One of the things about Taiwanese food I love best are the small, hole-in-the-wall places. Cheap and inexpensive, they churn out good quality food day in day out for years. Taiwan has a multitude of would-be snack shops, and only the best can survive the competition year in, year out.
A few weeks ago, Mr Taiwanxifu and I went into the central Taipei district — near the Presidential Palace — to do some errands. It was mid morning and suddenly Mr Taiwanxifu became anxious. ‘Let’s go,’ he said. ‘I want to take you to eat noodles for lunch and its best to go now before it gets too busy.’ Since it wasn’t even midday I did not understand the need for hurry — until we got there.
Hualin Dry Noodles (樺林乾麵 — hualin ganmian) is a well known favourite among the students of the nearby Soochow University (Dongwu campus) and Downtown Chinese Culture University. But it is not just a student haunt: its devotees include military officers from the nearby defense force headquarters. An elderly couple has run the shop for decades. I can vouch for this — Mr Taiwanxifu was a regular twenty years ago when he was a University student, and the same hardworking couple welcomed us when he took me back recently.
The line snaking out the door (even though it was not yet noon) might be long, but the shop has an efficient process for serving people. They take orders for noodles and soup while people wait, so they are cooked and ready almost as soon as you find a free seat. Being Taiwan, no-one jostles and people calmly wait in line. And diners are generally happy to share tables with total strangers. Once seated, you can help yourself to their small but appetising selection of ‘entrees’ (小菜, xiao cai). We chose a plate of cold shredded bean curd and dried anchovies with chilli.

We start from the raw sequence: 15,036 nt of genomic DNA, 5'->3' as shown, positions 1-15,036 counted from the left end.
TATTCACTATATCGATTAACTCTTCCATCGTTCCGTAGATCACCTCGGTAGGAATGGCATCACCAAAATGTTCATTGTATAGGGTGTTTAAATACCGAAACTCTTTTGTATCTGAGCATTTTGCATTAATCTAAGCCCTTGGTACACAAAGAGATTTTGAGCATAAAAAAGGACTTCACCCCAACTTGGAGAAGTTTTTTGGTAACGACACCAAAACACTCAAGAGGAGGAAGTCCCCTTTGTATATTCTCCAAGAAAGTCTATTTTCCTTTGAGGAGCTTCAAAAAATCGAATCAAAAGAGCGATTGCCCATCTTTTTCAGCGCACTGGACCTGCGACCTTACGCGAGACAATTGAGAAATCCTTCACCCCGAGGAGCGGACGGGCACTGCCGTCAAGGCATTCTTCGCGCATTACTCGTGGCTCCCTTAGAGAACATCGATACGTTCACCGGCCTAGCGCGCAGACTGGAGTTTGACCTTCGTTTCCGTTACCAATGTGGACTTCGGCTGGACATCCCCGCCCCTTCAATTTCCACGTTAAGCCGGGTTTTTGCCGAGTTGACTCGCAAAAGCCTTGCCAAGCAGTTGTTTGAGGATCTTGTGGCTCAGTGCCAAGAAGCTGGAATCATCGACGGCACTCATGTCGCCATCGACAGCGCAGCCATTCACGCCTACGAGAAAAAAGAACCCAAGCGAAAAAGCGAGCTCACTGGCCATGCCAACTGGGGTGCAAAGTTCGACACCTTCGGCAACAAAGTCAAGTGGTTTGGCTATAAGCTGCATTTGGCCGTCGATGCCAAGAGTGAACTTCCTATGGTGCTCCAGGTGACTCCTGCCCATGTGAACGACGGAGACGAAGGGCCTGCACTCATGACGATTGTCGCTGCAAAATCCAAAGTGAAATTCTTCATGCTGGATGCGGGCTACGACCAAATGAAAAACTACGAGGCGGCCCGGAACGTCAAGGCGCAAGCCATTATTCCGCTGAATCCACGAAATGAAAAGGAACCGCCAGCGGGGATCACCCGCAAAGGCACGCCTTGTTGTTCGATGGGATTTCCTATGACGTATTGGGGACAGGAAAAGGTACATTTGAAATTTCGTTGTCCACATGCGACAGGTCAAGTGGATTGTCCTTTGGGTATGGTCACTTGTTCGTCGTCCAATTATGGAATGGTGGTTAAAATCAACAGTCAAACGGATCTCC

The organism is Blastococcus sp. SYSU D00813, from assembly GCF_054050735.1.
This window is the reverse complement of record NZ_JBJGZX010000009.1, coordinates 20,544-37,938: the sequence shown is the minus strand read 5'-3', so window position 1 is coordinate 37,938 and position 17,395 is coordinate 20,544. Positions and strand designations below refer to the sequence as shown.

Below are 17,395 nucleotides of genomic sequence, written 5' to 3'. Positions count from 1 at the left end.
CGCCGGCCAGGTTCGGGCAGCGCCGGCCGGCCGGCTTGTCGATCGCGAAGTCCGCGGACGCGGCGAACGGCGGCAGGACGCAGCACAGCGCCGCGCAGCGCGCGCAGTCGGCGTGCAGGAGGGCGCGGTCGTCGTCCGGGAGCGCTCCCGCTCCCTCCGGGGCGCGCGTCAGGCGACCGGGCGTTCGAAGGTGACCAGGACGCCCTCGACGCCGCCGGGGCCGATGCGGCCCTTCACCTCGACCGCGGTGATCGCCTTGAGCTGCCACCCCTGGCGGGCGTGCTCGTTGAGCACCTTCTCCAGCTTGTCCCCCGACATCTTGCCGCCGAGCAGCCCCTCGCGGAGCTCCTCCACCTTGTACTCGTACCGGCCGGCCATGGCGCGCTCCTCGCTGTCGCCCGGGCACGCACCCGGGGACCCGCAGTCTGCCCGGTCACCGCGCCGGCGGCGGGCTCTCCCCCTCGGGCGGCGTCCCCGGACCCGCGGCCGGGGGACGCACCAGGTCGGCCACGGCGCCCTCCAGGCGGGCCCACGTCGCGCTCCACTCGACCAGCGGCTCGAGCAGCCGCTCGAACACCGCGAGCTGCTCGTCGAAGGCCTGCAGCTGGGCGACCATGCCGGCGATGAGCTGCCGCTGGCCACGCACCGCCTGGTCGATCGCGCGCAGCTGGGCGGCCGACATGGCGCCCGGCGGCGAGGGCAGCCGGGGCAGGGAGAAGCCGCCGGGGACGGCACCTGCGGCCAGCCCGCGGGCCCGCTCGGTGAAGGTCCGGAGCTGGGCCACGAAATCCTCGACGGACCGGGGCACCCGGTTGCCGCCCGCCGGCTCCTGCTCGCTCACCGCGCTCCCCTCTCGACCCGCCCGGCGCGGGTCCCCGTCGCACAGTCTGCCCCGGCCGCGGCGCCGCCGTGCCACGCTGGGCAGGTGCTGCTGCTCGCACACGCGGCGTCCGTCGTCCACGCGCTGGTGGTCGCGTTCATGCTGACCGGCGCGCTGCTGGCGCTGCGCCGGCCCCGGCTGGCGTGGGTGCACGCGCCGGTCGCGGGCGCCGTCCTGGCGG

The fish ball soup arrived not long after we sat down. The simple, not overly salty broth contained two fish balls made from different types of fish. The larger, paler ball was filled with a savoury meat mixture. The fish balls were super-soft pillows, indicating they were fresh and homemade.
But it is the noodles that everyone flocks to the Hualin Dry Noodle shop for. In Taiwan, they refer to this type of boiled noodles as ‘dry noodles’ (gan mian). Back in Australia we would probably use the Japanese term — somen noodles. Whatever the name, the simple wheat based noodles are deceptively delicious. You can eat them plain, but it is more usual to drizzle on some vinegar, sesame oil and/or chilli oil before consuming them.
A meal at Hualins will not break the bank. I only had NT$200 in my purse, and we still came away with change. Items on the menu cost only between NT$20 and NT$50, so even if you splurge and order entree, soup and noodles it will still be a cheap date.
Hualin’s Dry Noodles are set in a little laneway opposite the downtown branch of the Chinese Culture University at No 15, Lane 91 Zhonghua Road (樺林乾麵, 台北市中正區中華路一段91巷15號). They are open for lunch on weekdays, but are closed on weekends.